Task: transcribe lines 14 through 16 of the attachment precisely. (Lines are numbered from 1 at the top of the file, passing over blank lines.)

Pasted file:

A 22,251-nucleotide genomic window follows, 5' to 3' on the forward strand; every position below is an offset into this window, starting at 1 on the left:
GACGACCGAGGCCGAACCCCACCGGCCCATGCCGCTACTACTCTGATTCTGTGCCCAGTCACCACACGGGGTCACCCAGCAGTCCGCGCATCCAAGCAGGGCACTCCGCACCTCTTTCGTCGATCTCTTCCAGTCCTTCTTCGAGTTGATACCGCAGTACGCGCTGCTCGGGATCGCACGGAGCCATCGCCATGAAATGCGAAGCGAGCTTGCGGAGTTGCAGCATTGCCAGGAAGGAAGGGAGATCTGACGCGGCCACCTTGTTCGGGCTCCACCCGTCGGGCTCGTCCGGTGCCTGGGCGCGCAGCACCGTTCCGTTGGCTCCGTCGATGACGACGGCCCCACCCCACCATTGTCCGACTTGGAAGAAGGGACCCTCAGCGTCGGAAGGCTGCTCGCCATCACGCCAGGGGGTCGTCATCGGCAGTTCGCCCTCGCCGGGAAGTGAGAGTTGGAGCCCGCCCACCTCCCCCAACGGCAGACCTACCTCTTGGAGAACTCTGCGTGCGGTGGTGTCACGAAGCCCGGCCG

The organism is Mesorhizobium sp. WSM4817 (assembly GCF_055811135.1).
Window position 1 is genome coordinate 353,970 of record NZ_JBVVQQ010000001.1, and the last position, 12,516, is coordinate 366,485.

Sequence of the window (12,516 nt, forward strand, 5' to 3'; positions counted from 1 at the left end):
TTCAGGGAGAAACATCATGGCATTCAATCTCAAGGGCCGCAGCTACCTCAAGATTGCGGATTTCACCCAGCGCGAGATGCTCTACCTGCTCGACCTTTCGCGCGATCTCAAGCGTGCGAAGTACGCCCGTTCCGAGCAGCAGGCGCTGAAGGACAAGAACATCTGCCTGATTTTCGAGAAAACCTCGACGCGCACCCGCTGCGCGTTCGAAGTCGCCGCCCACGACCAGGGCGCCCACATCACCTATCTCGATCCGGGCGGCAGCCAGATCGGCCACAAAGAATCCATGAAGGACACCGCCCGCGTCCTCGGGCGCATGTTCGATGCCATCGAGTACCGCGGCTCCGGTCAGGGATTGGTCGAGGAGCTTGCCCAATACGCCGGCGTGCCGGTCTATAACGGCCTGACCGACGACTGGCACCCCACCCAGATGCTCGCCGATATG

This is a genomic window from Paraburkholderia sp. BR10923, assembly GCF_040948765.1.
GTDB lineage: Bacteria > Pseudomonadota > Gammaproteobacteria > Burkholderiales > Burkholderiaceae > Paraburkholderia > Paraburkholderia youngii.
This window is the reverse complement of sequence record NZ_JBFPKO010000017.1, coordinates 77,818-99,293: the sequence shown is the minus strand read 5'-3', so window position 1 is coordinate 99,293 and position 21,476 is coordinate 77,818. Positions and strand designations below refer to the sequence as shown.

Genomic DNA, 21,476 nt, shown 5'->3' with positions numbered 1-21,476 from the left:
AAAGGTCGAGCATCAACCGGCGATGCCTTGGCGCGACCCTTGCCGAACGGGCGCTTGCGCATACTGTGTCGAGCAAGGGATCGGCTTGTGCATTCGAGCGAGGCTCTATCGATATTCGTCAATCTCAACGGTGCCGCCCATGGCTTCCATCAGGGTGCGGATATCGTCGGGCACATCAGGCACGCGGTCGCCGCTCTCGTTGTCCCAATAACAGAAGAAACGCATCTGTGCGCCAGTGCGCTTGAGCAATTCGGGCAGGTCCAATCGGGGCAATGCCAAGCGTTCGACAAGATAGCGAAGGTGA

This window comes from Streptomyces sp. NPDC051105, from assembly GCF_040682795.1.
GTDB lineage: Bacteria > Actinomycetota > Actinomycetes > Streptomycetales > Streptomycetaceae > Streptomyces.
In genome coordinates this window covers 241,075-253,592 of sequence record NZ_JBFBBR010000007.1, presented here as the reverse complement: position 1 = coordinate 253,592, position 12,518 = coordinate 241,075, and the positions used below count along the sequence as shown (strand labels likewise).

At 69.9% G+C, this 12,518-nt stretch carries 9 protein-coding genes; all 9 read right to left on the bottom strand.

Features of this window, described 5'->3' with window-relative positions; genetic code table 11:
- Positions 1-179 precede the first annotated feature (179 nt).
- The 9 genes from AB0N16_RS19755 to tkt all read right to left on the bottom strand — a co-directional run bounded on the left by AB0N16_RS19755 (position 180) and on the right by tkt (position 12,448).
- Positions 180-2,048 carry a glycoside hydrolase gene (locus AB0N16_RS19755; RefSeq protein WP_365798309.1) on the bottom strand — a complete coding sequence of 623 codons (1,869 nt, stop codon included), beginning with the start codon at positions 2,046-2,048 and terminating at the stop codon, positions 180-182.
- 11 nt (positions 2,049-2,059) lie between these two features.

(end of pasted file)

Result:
In genome coordinates this window covers 241,075-253,592 of sequence record NZ_JBFBBR010000007.1, presented here as the reverse complement: position 1 = coordinate 253,592, position 12,518 = coordinate 241,075, and the positions used below count along the sequence as shown (strand labels likewise).

At 69.9% G+C, this 12,518-nt stretch carries 9 protein-coding genes; all 9 read right to left on the bottom strand.

Features of this window, described 5'->3' with window-relative positions; genetic code table 11: